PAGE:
See: 3G

There are several newer technologies that offer much faster data speeds, such as HSDPA, HSUPA, and HSPA. These do not replace WCDMA, but rather build on and enhance WCDMA. Therefore any phone with HSDPA also includes WCDMA by definition.

See: HSDPA

WCDMA is also referred to as UMTS - the two terms are effectively interchangeable.

See: UMTS

WCDMA is the 3G standard that most GSM carriers are moving to. Parts of the WCDMA standard are based on GSM technology. WCDMA networks are designed to integrate with GSM networks at certain levels. Most WCDMA phones include GSM as well, for backward compatibility.

WCDMA borrows certain technology ideas from CDMA, as the name implies, but is in fact very different and incompatible with phones and networks using "CDMA" technology.

In Europe and Asia, WCDMA is being deployed in the all-new 2100 MHz frequency band. In North America, WCDMA is being deployed in the existing 1900 MHz (PCS) and 850 MHz (cellular) bands, as well as the newer 1700 MHz (AWS) band.

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PostSubject: Re: Different Network Signals   Sun Feb 28, 2010 10:17 am

3G

3G Stands for 3rd-generation. Analog cellular phones were the first generation. Digital phones marked the second generation (2G).

3G is loosely defined, but generally includes high data speeds, always-on data access, and greater voice capacity.

The high data speeds are possibly the most prominent feature, and certainly the most hyped. They enable such advanced features as live, streaming video.

There are several different 3G technology standards. The most prevalent worldwide is UMTS, which is based on WCDMA. (The terms WCDMA and UMTS are often used interchangeably.) UMTS is the 3G technology of choice for most carriers that used GSM as their 2G technology.

See: WCDMA

The other major standard is cdma2000, which is an evolution of CDMA 2G technology. There are several types of cdma2000, each offering different data rates and levels of compatibility with 2G CDMA. EV-DO Rev A is the most common today.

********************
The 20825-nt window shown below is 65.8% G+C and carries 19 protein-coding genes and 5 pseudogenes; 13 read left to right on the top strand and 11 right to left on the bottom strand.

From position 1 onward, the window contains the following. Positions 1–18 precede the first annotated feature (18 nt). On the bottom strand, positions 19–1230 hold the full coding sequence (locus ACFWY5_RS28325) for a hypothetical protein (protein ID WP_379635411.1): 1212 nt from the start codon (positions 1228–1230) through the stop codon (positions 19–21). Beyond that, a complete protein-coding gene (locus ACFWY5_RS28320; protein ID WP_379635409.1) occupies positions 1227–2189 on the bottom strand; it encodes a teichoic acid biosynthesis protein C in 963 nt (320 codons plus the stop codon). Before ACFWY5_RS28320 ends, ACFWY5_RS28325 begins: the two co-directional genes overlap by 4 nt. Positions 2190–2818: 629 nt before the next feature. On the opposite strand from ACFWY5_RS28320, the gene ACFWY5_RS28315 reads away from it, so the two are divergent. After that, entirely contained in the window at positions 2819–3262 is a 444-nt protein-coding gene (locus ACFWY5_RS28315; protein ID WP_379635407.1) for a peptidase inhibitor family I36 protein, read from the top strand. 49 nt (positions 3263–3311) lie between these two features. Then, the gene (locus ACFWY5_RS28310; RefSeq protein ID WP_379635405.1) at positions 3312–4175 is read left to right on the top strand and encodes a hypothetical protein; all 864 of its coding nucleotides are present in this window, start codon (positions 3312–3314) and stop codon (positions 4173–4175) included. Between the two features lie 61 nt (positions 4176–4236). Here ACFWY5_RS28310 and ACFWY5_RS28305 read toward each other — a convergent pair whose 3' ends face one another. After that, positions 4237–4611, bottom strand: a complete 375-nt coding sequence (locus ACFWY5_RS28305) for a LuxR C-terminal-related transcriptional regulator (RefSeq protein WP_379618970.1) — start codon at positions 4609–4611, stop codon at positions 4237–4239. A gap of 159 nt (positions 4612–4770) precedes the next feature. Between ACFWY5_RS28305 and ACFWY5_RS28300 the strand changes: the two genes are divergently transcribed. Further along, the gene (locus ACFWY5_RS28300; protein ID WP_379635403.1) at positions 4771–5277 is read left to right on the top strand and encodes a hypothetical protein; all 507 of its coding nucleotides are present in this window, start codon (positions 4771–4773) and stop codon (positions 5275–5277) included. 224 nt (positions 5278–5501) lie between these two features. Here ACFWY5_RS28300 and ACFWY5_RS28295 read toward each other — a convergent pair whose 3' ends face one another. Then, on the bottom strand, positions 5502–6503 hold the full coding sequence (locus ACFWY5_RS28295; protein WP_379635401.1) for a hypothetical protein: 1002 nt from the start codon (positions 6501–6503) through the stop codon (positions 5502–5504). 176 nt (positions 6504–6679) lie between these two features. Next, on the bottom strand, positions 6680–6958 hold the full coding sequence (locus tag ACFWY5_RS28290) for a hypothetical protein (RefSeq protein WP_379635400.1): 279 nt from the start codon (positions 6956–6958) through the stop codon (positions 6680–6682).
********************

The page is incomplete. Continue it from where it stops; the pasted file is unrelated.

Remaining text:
HSDPA

High-Speed Downlink Packet Access

An upgrade for WCDMA / UMTS networks. It doubles network capacity and increases download data speeds five-fold or more.

Initial deployments and devices were limited to a speed of 1.8 Mbit/s. Subsequent network upgrades and new end-user devices boosted the rate to 3.6 Mbit/s, followed by 7.2 Mbit/s.

A related technology called HSUPA provides a similar speed boost for data in the uplink (upload) direction. Together, HSDPA and HSUPA are somtimes referred to as HSPA.


HSDPA is standardized by the 3GPP in UMTS Release 5.

In terms of data speed and general technology evolution, the closest equivalent to HSDPA for CDMA networks would be EVDO Rel. 0.

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Last edited by M H E L on Sun Feb 28, 2010 10:19 am; edited 1 time in total
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PostSubject: Re: Different Network Signals   Sun Feb 28, 2010 10:18 am

UMTS

Universal Mobile Telecommunications System.

A third generation (3G) mobile communications technology that promises data transmission speeds of up to 2 megabits per second (Mbps), although actual speeds may be significantly lower at first, due to network capacity restrictions.

UMTS uses WCDMA technology, and the two terms are often used interchangeably with each other.